Deepening the mod and rocker theme, the different factions are represented by their choice of different exotic vehicles.  The main character, a successful poet that is beyond the “mod” phase of his peers (played by Jean Marais, who looks like he could walk out of the film and into a modern day Lacoste ad with no updating whatsoever) drives English cars while Death and her minions prefer French machines.

Of course, anyone who’s seen this film knows that Death steals the show.  Played by María Casares, she is both sinister and tender in her portrayal of an elemental force.

Normally, a semi-surrealist, existential retelling of one of the less pleasant Greek myths would be something I’d run from at breakneck speed, but since I’m on a mission to watch the 1001 films list, my hand was forced.

And I’m glad it was.  This is not just a great film,  it is a good film.  Wonder of wonders, the artistic sensibilities don’t get in the way of a compelling, emotionally gripping story.

We enjoyed this one enormously, even if it doesn’t have a traditional happy ending (when death is dressed as a dominatrix half the time, you might expect other kinds of happy endings, but it doesn’t have one of those, either).

It also exudes a sense of moving into a more modern era, foreshadowing the sixties before anyone imagined the sixties were coming, but in a very different way from On the Town.  While the American film seemed to break tradition, this one simply drags the art film into the present and even pushes it into the future without breaking the central tenets of the genre.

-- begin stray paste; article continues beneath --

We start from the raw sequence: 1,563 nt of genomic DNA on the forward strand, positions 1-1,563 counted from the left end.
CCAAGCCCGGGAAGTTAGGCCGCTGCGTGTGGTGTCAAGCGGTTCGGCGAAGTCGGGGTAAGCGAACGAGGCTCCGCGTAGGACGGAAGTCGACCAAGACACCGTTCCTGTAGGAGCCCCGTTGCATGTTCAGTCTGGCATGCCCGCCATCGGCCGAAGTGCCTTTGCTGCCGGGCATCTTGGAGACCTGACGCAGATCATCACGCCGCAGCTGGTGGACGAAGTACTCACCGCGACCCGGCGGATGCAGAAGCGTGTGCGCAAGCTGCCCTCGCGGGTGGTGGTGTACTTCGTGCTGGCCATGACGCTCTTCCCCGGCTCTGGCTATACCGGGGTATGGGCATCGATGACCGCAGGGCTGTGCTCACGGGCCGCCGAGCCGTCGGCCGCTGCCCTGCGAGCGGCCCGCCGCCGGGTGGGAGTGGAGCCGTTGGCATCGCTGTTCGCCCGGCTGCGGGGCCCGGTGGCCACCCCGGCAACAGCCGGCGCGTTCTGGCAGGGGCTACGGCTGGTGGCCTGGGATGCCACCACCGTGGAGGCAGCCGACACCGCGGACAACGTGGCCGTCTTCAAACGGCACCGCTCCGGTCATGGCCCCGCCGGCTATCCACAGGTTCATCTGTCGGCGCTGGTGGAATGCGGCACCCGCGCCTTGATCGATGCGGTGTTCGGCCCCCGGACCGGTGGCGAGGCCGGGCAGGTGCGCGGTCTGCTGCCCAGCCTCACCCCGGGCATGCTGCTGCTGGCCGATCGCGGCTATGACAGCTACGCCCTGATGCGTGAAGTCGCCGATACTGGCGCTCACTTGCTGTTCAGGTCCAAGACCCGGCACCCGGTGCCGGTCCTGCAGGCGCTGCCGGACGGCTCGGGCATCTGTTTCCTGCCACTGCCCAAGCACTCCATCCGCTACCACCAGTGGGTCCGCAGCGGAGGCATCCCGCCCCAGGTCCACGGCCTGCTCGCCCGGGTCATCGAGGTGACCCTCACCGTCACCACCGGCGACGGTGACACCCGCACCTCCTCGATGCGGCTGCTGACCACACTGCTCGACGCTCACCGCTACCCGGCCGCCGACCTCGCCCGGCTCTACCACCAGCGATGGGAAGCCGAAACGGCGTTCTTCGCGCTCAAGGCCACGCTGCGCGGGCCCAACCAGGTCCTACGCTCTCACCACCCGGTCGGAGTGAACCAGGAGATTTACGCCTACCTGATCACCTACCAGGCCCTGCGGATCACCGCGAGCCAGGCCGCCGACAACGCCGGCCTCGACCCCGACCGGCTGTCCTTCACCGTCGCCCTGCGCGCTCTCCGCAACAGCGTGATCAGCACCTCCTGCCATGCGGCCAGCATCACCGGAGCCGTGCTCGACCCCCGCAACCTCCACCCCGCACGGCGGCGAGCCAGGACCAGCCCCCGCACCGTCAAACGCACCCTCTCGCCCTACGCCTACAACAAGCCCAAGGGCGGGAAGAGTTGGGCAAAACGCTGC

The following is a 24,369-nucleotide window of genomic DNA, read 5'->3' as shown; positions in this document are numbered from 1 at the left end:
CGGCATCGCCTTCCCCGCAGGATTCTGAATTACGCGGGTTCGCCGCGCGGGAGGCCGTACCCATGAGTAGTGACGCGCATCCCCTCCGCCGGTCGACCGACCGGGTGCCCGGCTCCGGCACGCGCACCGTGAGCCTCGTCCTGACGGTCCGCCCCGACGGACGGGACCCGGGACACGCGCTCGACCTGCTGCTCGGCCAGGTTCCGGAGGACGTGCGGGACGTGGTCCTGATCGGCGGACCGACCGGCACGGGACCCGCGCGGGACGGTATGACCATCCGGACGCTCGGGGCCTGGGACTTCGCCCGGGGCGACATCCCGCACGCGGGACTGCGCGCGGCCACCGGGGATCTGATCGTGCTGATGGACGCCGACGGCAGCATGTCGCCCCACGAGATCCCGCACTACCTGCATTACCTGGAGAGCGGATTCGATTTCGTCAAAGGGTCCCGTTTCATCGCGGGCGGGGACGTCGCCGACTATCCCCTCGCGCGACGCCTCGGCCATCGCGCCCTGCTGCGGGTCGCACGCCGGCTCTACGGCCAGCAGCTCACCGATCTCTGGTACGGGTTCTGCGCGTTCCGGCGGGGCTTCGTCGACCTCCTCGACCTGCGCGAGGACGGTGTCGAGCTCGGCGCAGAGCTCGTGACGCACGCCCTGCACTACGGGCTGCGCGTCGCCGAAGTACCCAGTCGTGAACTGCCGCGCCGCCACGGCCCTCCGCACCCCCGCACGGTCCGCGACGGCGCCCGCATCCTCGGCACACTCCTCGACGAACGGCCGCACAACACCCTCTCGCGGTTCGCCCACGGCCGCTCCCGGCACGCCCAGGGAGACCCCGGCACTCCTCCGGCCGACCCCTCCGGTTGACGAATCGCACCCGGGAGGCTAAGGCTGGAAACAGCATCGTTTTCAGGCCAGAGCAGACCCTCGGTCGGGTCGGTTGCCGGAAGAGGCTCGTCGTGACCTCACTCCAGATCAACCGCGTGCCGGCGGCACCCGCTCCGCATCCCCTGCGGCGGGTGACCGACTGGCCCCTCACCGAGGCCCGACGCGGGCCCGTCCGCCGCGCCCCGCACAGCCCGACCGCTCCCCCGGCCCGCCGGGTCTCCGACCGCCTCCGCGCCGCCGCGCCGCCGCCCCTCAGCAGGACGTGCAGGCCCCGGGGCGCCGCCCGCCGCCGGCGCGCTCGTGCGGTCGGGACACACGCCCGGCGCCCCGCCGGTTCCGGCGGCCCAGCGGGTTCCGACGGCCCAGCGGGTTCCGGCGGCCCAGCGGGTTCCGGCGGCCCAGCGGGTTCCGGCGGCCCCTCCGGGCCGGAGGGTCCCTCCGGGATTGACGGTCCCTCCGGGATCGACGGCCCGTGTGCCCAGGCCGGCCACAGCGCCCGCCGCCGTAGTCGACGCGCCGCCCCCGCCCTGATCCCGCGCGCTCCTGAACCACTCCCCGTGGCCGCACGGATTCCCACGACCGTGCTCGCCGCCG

Recommended to pretty much everyone, but especially to serious cinephiles who will be appreciative of the nuance (look at me, pretending to know about cinema!).  A good one.

Also, shouting out to ons of the stars of this one, Juliette Gréco, who is still among us.  Thanks for being a part of this!

Gustavo Bondoni is a novelist and short story writer whose work often goes off in strange directions.  His collection Pale Reflection is a great introduction to his writing which should appeal to people who like Orpheus.  You can buy it here.

A Flat Detective

It should have been a match made in heaven.  Murder mysteries are one of my favorite genres.  Italy is one of my favorite places on earth.  And Sicily is just paradise if you happen to like the same kinds of places that I do.